So, when you face your audience, don’t slouch. Stand up straight. Make eye contact with them as much as you can. Act like you got this even if you feel like you don’t. That way, you won’t just convince your audience that you’re oozing with confidence. You might even convince yourself that you’re not nervous at all.
2. Speak Slowly
Nervous people have the tendency to speak really quickly and the members of your audience know exactly that. If they hear you speak at 1,000 words per minute (of course this is an exaggeration but you get the drift), they’ll think you just want to get the presentation over and done with. Their only assumption then is that you’re not confident in what you’re about to discuss with them.
To fake confidence, then, you need to speak slowly. You just need to be conscious of how you’re talking in the first place. If you suddenly feel like you’re going too quickly, slow down. Think of those pauses as your friend. Besides, if you speak this way, you give yourself more time to think about what you have to say in the first place. And when you get your line of thought back, you might even slowly really gain your confidence in front of your audience.
3. Use a Deep Voice
You shouldn’t just be conscious of the speed at which you’re speaking. You should be conscious of your tone of voice, too. According to Katie Schwartz, founder and currently the President Emeritus of the Corporate Speech Pathology Network, people who are nervous tend to speak at a high-pitched tone. That means, when speaking in front of your audience, you need to make sure your voice tone is deep.
Schwartz has a technique to help you determine how deep your voice should go. Say the word “uh huh” but it should sound like you’re saying it to a friend. According to the speech therapist, your voice tone when speaking should be exactly that. So, when speaking before your audience, make sure your voice tone remains consistent that way throughout.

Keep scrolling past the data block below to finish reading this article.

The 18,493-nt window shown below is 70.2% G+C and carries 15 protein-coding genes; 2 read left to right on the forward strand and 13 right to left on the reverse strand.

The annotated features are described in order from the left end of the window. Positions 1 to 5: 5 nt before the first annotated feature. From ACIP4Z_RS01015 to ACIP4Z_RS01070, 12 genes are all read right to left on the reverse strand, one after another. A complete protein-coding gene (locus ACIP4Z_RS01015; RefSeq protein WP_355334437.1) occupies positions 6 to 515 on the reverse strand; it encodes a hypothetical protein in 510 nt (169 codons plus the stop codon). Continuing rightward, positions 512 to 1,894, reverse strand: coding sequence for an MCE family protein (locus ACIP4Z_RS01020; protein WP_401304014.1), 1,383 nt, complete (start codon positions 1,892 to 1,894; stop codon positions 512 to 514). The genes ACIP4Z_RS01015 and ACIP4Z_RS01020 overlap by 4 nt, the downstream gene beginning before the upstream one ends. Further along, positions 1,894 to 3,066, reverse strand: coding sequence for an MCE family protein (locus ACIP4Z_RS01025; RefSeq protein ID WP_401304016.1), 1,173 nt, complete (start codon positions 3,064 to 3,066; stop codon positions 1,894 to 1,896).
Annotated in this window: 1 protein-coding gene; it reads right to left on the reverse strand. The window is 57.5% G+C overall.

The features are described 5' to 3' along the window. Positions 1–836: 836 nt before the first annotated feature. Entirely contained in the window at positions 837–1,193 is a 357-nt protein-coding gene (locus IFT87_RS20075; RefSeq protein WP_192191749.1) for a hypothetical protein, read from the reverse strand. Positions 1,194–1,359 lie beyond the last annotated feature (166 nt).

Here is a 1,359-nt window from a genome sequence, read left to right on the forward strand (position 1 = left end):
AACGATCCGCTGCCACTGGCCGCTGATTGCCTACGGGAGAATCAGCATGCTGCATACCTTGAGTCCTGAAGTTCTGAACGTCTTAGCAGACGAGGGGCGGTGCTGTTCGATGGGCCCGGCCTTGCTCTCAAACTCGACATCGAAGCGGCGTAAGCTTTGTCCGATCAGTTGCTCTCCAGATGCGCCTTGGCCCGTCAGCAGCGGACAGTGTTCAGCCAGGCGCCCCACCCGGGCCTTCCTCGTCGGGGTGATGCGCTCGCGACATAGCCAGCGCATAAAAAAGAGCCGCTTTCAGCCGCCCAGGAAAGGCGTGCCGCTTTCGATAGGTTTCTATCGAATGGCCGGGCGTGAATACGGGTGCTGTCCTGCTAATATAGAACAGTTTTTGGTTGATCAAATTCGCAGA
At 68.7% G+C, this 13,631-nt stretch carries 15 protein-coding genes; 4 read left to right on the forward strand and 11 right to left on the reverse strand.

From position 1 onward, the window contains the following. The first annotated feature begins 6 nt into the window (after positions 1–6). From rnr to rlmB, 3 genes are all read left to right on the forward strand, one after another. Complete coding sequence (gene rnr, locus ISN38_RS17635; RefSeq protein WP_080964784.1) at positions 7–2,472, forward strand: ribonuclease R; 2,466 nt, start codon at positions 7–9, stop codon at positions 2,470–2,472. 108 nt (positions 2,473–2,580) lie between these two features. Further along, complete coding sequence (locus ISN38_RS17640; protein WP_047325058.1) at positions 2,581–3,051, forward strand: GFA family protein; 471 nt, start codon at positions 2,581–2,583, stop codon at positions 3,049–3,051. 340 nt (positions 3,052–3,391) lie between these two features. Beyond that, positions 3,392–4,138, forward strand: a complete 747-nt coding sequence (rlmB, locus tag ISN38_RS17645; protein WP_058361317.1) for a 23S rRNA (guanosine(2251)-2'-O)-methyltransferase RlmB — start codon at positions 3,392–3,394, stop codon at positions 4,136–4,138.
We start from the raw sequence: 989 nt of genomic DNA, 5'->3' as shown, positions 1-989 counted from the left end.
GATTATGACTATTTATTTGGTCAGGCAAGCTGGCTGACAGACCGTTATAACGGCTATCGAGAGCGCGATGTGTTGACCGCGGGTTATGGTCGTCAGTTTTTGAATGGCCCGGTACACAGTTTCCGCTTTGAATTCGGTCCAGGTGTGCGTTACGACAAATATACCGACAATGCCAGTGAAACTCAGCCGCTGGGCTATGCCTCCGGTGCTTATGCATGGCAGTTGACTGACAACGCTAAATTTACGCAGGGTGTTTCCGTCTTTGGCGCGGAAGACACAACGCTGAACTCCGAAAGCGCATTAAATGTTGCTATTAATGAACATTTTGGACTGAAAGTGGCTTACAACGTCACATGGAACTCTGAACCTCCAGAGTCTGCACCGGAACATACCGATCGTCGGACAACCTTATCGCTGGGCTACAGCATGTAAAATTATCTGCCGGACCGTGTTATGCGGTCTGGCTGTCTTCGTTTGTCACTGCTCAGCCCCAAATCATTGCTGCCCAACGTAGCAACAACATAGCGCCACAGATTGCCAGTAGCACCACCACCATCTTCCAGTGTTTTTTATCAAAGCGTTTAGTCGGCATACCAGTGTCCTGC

4. Don’t fidget
Fight the urge to fidget because fidgeting is a sign of nervousness. As a general rule, fidgeting is anything that is done repetitively. So, shifting your weight from one side to the other, tapping your foot, biting your fingernails once every two minutes, and even touching your hair many times are all considered fidgeting.
You might ask, but how can I stop fidgeting if I’m not even aware that I’m already fidgeting in the first place? That’s the thing. You have to be conscious of your movements. Touching your hair once is fine. But touching it twice in a span of that many minutes should sound off some alarm bells. Listen to those alarm bells and the next time you raise your hand to touch your hair again, just stop yourself on time.
There’s another technique you can use to avoid fidgeting. According to Lisa Evans, a certified public speaking coach and trainer, all you need to do is avoid any unnecessary movements while on stage. Keep your hands to your side and raise them only when it just feels like it’s the natural thing to do at that moment. Also, make sure you don’t bring anything with you that might prompt any of this type of repetitive behavior. Your house keys, for instance, are better off in the car or somewhere else, not with you, because you might just end up playing with them.